National Park Service say too many deer hurting forestland

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The National Park Service is concerned about the amount of deer that call the DMV-area parks and forestland home.

In response, Harpers Ferry and The National Park Service announced Monday its plan to reduce the population of deer that threatens Chesapeake & Ohio (C&O) Canal national historical parks.

According to a statement from the NPS, the high number of white-tailed deer are threatening the natural beauty and historic scenery at the parks by eating almost all of the tree seedlings, compromising the forests' ability to sustain themselves.

“Essentially there are too many deer in the parks,” said Jeremy Barnum, a spokesman for the National Park Service. “They don't have many natural predators so the balance in the ecosystem has been thrown out of whack.”

Barnum said ideally there would be 15-20 deer per square mile of forestland. Instead the park service has recorded 60 and up to 150 deer per square mile of park.

Deer overpopulation map

You don’t have to run into a deer while walking a trail to notice see their impact.

“You can see essentially what we call the browse line where it’s essentially what the deer can reach and eat and they literally strip the trees, they strip all the wildflowers, etc.,” said Barnum. “So there's really no undergrowth in the forest.”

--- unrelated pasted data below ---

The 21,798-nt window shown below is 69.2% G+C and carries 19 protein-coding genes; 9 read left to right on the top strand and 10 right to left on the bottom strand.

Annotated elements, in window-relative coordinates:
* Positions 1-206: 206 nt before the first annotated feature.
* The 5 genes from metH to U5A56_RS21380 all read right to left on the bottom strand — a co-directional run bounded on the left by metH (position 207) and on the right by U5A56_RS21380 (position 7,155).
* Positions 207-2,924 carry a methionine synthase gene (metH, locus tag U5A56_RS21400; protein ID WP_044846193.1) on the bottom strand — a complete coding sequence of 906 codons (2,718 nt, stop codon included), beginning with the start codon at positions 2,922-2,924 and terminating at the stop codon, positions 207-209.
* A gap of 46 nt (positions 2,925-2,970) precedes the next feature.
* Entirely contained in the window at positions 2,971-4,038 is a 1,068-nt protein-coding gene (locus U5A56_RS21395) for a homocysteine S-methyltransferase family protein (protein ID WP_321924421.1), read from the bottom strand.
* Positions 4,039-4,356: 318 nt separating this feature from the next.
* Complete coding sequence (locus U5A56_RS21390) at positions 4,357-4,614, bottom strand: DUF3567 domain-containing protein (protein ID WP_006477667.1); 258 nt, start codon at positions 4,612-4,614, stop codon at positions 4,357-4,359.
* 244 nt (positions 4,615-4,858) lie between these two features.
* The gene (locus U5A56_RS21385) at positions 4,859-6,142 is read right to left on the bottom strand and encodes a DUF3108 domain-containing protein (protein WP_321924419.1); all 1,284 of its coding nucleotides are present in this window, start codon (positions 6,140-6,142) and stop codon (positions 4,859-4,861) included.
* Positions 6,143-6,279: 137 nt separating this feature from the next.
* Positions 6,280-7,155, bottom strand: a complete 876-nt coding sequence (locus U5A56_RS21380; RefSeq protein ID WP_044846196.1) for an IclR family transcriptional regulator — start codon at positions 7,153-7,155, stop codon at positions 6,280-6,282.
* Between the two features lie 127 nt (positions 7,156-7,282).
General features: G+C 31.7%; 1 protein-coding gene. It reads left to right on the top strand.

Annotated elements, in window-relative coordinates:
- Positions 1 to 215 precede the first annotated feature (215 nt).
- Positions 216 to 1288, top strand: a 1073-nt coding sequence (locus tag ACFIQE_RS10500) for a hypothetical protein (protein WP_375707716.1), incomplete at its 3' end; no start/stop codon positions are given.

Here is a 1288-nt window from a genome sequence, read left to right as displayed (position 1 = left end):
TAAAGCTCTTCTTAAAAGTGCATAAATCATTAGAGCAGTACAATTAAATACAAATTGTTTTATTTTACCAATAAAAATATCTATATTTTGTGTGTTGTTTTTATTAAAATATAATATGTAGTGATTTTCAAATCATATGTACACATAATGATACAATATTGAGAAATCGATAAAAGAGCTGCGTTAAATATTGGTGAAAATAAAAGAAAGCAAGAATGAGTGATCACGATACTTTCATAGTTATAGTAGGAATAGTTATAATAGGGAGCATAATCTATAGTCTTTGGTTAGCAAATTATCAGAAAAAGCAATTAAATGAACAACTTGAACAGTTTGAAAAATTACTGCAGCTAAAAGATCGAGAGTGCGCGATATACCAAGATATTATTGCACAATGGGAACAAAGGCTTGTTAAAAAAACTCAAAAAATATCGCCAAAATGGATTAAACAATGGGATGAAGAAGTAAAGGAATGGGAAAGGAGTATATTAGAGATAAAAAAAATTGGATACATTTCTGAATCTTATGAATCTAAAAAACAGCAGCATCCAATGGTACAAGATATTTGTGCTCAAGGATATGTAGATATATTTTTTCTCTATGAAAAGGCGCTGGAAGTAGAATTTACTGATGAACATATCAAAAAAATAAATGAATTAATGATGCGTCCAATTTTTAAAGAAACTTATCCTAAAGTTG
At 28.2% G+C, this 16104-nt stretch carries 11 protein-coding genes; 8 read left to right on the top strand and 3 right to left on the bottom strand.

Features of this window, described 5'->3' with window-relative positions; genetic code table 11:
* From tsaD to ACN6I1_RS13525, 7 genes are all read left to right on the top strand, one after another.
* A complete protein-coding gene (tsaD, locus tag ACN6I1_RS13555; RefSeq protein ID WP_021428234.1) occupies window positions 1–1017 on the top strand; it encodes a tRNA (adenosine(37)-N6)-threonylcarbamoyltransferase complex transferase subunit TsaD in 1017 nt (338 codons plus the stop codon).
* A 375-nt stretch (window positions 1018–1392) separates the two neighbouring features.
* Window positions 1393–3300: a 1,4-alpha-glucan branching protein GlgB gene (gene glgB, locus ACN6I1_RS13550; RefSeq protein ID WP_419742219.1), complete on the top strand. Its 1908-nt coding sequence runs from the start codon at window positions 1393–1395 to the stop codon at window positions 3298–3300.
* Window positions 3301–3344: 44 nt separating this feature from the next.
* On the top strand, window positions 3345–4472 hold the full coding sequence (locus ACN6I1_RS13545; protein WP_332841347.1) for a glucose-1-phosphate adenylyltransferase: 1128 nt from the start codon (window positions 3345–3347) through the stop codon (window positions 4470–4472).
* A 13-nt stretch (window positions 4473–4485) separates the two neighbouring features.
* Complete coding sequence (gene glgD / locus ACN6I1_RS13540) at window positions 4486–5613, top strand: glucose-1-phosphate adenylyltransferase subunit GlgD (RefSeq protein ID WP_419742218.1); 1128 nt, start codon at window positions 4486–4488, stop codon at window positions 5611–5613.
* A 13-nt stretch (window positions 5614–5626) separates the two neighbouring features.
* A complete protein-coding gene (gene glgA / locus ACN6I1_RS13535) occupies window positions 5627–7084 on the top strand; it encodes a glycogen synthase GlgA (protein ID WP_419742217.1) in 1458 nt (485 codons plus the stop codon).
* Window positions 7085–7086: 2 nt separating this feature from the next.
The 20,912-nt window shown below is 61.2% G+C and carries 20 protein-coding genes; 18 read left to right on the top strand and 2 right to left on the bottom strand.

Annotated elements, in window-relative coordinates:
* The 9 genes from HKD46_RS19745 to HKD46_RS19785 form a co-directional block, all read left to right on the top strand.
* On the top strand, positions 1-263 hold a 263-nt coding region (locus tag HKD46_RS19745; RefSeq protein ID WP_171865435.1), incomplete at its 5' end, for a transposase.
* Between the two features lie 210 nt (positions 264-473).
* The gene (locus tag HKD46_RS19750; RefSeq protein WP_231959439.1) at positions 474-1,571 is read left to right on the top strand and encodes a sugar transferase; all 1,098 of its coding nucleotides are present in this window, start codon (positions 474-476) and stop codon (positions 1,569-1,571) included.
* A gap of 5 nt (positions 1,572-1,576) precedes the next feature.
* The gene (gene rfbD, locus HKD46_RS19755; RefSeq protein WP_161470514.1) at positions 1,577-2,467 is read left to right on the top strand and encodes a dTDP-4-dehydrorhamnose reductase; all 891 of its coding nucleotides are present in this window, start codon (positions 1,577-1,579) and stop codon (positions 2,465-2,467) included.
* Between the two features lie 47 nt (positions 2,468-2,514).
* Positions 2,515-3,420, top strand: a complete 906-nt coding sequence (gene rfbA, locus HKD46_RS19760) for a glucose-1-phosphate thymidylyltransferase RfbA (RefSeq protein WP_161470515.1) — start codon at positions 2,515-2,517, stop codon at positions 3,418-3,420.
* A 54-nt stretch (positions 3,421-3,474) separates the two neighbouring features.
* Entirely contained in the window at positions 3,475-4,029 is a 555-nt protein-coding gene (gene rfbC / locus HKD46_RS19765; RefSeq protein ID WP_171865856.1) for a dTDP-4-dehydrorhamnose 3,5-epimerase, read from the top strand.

The lack of undergrowth and thinning trees also endanger the critical habitat for native birds and other wildlife.

Deer population control can be achieved a few different ways including using sharpshooters hired by parks departments and birth control methods.

The National Park Service has developed a plan but wants to get public feedback on their proposed methods. You can offer your opinion online or attend a series of public information meetings on the plan this May. Here is a link for more information on those meetings which begin May 2.

Other area parks are experiencing similar issues with the overpopulation of deer, including Rock Creek Park. Sharpshooters are utilized to keep the number of deer in the area manageable. In the past, meat from the deer is then donated to homeless shelters in the area.

There are three other parks in the national capital region that already have approved and implemented white-tailed deer management plans: Antietam National Battlefield (Md.), Catoctin Mountain Park (Md.), and Monocacy National Battlefield (Md.)